BACKGROUND OF THE INVENTION
1. Field of the Invention
This invention relates to apparatus for branched programmable control of electromechanical devices and displayed information. More particularly, it relates to apparatus which responds to control such devices and the display of such information dependent on an operator's response.
2. Description of the Prior Art
In the prior art, updating of information on a display screen in response to one of a multiple of selections by an operator typically required the utilization of a computer in order that such new information be truly dependent of an operator's response. In a similar manner, control of electromechanical devices such as projectors and recorders were limited to on/off control, and the sequence of control was limited to the order in which such devices had this information stored therein. For example, slides inserted in a slide tray of a slide projector could be shown only in the sequence in which they were inserted. Essentially, the only way to change this sequence was by direct switch control or by interface with an expensive computer.
To the applicant's knowledge, these prior art devices did not present a complete system which was simple to operate wherein a single response by an operator to a question posed to him could cause a particular slide and/or movie sequence to be shown to him and/or a recording played back to him as well as additional text shown to him on the screen of a display system. A local bulk storage memory whose storage element could be easily replaced and which could be utilized in combination with the above system was also not available.
Such prior art devices were limited and were expensive especially where a computer was also utilized. Such limitations included difficulty of usage and complexity of operation and in addition required a rather large package of equipment. The expense of the system made it unavailable to certain users such as educational institutions.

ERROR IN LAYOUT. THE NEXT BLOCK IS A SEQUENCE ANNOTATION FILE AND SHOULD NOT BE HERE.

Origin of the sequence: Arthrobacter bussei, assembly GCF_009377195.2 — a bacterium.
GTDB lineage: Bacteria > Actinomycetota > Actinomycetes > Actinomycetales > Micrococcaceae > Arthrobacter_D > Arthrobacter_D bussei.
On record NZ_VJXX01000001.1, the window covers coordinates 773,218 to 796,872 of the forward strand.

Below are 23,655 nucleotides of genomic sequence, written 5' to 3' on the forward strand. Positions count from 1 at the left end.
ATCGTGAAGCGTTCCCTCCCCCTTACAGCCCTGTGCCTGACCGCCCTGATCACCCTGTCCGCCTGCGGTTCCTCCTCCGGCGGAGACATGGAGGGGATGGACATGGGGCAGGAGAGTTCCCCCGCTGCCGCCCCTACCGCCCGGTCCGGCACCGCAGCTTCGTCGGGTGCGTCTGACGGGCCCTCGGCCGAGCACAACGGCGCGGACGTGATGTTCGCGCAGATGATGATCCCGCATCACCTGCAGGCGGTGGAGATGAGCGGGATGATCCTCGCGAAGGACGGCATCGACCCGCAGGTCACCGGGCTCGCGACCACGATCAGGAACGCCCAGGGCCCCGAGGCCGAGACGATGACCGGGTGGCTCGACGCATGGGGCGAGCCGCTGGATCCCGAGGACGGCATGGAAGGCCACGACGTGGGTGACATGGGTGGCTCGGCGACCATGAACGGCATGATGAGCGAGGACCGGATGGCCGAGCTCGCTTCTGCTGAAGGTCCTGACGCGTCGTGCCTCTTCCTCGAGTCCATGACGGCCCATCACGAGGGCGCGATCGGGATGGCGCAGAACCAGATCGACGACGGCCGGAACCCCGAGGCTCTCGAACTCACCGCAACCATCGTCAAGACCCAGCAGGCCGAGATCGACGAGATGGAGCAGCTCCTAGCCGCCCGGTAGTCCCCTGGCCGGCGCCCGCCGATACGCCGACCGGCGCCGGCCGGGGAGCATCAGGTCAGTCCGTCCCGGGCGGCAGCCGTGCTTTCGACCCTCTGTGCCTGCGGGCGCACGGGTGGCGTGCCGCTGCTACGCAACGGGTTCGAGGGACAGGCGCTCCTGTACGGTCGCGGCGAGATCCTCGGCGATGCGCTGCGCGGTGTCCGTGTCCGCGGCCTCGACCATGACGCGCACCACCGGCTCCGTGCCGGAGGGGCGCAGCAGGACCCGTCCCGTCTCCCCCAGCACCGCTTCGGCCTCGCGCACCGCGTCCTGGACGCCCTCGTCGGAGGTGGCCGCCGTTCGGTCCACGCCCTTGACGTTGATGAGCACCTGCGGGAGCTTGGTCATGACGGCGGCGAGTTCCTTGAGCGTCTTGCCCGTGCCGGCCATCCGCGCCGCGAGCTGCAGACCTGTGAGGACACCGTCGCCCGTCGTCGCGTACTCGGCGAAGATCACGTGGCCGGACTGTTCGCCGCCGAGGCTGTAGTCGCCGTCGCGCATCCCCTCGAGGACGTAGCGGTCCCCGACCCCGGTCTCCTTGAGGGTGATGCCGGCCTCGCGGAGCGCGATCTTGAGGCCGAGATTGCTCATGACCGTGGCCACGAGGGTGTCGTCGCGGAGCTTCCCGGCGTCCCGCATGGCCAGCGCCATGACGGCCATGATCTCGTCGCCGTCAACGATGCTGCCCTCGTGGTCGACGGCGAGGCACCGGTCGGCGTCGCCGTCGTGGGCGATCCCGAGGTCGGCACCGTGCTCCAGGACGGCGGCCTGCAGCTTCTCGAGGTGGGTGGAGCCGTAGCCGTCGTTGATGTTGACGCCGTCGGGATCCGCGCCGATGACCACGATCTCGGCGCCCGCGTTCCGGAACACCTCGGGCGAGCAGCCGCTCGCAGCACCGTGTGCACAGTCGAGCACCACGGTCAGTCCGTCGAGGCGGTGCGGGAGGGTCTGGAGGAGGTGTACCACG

SUMMARY AND OBJECTS OF THE INVENTION
Accordingly, it is an object of the invention to provide an improved apparatus for branched programmable control of electromechanical devices and display information.
Another object of the invention is to provide a branch controller which does not require an expensive computer.
Still another object of the invention is to provide a branch controller which can retrieve control instructions from either one of two memories dependent on an operator's response.
Yet another object of the invention is to provide a branch controller which can select an instruction and cause to be displayed text associated therewith as well as control the operation of a projector and/or tape recorder, dependent entirely on the response of an operator utilizing the apparatus.
The invention accordingly comprises the features of construction, combination of elements and arrangement of parts which will be exemplified in the construction hereinafter set forth and the scope of the invention will be indicated in the claims.
Briefly, the apparatus of the invention is utilized with a main controller described in copending application, Ser. No. 803,371, now U.S. Pat. No. 3,579,197 filed on Feb. 28, 1969, entitled "Apparatus for Programmable Control of Electromechanical Devices," and which is assigned to the assignee of the present invention. The apparatus of the present invention in combination with the main controller of the above-mentioned pending application is utilized for branching to instructions stored in a first memory and to a page of instructions stored in a second memory in response to an input selection signal. This selection signal might be generated by a student who energizes a switch which corresponds to one of several answers to a question posed to him. For example, in combination with a display system a question may be presented on the screen of the display and five possible answers may be located on the screen also. The switches might be a touch wire system wherein the touch wires are located just over or slightly under the possible answers. By touching one of these wires a student will give his response and from this response a subsequent page or further instruction or question will be presented on the display screen. In response to the student's answer the main controller might also in combination with a subcontroller select an electromechanical device such as a slide projector and display the selected slide on a screen, and/or another subcontroller might control a tape recorder and the student might hear in response to his answer a recorded message.